access to the missile technology that may be being discovered at this time, but these types of chemical weapons are not very, very difficult to manufacture. >> i think all of us have questions about what really happened on the ground. where the source of the chemicals came from, where the attack came from, who promoted the attack and i think what you're seeing in general is a significant amount of caution in news reports and official statements as to where those attacks came from and who actually conducted those attacks so until those questions are answered i think people are very, very hesitant not only to make official statements but also to suggest a possible response. >> reporter: to other news now anti-coup protest in egypt defied nighttime curfews in several cities and this was a protest south of cairo and marches in the city district and minya. the demonstrations shrunk since it killed hundreds. the opposition is calling for peaceful protests against the government and want the ruling and party to quit power and says they miss managed the economy and failed to provide law an ord
technology in their effort to detect new flames in that mammoth fire. >> why fast food may be anything but today. the strike that could seriously delay customers who want fries with that. ♪ theme >> president obama is deciding whether to launch a military strike against syria. he is expected to meet congressional leaders today to layout his proof that syrian president bashar al-assad was behind last week's chemical attack. hundreds of people died and western leaders are demanding a response. the u.n. security council will not approve action and britain's parliament seems to be scaling back its calls for an immediate strike. in a pbs interview, president obama expressed he has no interest in an open ended conflict with syria but said that assad's regime has dough employed chemical weapons. >> if we are saying in a clear and decisive but very limited way we send a shot across the bow saying stop doing this, that can have a positive impact on our national security over the long term and may have a positive impact in the sense that chemical weapons are not used again on innocent civilian
the cartoons he then becomes a pioneer of radio technology. >> people cast in the bottom of the grand canyon is thought he is the first person to broadcast to the whole world and then a taferping its microphone to a parachute jumper so people can hear what it will be like jumping from a plane and what it sounds like is this. >> e oh my god. >> but did is that kind of curiosity that does s so appealing. >> yeah. and he's an appealing guy ultimately because he's such a goof bauchlt he find its everything curious and fascinating and interesting and weefermentd he's like a child. >> got it. >> it's a fascinating story, thank you so much for being here. >> curious manson the book shelves now, neil thompson. >> that's our show, please join us tomorrow at 11:00, here it is our moment of zen. >> you can never remember what kim kardashian did in the first place that you know who kim kardashian is but there she is. and now you know who she is so whatever she does, then you got to cover it i feel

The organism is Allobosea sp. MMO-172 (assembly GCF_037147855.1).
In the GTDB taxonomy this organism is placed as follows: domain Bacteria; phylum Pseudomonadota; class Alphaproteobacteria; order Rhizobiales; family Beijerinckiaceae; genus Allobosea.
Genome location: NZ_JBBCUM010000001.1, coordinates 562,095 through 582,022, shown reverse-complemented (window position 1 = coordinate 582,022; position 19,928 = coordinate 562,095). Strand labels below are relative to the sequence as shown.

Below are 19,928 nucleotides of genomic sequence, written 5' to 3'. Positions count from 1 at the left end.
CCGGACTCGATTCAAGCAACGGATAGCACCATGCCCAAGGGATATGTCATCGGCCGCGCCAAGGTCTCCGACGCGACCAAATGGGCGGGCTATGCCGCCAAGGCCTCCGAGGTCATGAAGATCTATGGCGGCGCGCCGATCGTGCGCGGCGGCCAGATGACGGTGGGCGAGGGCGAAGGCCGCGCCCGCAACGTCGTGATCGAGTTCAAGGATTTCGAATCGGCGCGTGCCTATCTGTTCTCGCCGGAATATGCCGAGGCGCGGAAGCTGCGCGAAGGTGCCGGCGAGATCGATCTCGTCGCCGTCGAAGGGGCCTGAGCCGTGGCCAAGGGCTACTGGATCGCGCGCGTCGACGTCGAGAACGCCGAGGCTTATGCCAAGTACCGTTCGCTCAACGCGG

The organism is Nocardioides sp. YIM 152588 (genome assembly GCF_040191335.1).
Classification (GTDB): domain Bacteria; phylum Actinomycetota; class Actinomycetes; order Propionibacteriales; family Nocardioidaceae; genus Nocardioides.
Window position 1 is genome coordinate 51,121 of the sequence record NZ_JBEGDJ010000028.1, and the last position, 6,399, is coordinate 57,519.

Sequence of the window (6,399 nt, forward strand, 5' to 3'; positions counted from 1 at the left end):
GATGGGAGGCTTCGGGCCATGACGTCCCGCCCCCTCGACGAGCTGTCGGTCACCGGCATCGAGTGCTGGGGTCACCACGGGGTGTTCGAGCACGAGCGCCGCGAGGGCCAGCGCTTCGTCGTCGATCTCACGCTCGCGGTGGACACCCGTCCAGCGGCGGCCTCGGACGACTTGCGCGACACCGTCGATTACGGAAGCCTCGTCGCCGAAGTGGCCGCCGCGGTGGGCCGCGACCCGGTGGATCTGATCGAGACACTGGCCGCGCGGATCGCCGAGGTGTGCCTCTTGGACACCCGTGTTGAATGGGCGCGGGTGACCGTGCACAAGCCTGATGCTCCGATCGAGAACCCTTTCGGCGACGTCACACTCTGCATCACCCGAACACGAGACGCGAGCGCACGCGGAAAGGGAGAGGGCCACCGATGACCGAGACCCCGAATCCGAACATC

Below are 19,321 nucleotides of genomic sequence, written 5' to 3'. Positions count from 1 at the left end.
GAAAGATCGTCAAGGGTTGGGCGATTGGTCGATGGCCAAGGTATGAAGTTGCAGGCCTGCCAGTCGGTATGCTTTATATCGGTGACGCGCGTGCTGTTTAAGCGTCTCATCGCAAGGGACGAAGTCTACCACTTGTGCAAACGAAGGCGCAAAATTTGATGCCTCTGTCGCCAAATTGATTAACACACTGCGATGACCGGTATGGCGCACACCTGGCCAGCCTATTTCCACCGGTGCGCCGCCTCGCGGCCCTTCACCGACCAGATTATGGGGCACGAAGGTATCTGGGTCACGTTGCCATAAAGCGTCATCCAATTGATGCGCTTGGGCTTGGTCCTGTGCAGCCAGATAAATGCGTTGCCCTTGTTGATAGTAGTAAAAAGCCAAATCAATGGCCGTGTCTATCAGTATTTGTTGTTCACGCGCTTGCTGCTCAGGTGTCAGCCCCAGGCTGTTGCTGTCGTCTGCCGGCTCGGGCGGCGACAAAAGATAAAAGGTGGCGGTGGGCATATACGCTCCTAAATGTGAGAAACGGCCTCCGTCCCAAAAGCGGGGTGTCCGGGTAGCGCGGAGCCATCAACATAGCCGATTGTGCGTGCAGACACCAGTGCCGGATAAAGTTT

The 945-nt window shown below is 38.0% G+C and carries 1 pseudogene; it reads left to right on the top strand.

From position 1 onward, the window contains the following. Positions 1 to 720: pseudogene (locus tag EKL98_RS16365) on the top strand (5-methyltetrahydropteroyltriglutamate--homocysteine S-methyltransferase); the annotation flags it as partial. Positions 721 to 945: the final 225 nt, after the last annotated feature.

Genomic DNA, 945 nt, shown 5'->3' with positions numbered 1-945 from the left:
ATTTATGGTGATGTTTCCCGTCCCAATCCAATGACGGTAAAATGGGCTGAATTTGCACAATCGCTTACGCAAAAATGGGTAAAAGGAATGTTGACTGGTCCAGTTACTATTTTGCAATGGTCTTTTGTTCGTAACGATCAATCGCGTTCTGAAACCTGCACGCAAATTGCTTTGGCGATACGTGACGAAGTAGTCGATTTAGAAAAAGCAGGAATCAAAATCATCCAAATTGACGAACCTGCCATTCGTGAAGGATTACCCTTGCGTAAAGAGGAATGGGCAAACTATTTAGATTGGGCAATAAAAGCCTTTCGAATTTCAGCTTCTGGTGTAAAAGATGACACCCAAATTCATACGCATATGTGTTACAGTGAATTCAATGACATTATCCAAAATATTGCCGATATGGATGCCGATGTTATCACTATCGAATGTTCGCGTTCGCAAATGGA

tell you - safety is at the heart of everything we do. we've added cutting-edge technology, like a new deepwater well cap and a state-of-the-art monitoring center, whe experts watch over all drilling activity twenty-four-seven. and we're sharing what we've learned, so we can all produce energy more safely. our commitment has never been stronger. david: a little bit of bearish news on the housing front. mortgage applications falling for the third straight week. the number fell 2.5% this week from last week as a result of the 30-year fixed mortgage rate hitting a two-year high at 4.58%. that is a full percentage point higher than what it was in may. so is the housing recovery a recent bright spot in our economy beginning to slow down a little? cheryl: joining us now in first on fox business interview is ara hovnanian, ceo of hovnanian enterprises. you were preparing for this. you and i spoke on the "countdown to the closing bell." you knew there would be a built after downtick for applications. how are you weathering things right now? >> i think we're weathering fine. we have a great bac
cutting-edge technology, like a new deepwater well cap and a state-of-the-art monitoring center, where experts watch over all drilling activity twenty-four-seven. and we're sharing what we've learned, so we can all produce energy more safely. our commitment has never been stronger. >>> i have a dream that my four little children will one day live in a nation where they will not be judged by the color of their skin but by the content of their character. i have a dream today. >>> there have been examples of success within black america that would have been unimaginable a half century ago. as already been noted, black unemployment has remained almost twice as high as white employment. latino unemployment is close behind. the gap in wealth between races has not lessened. it's grown. >> that was dr. martin luther king and then president barack obama speaking 50 years apart about racial inequality in this country. so just how much progress have we made? we're looking at this through a financial, economic and business lens, and then the question is how much more do we still need to do? here n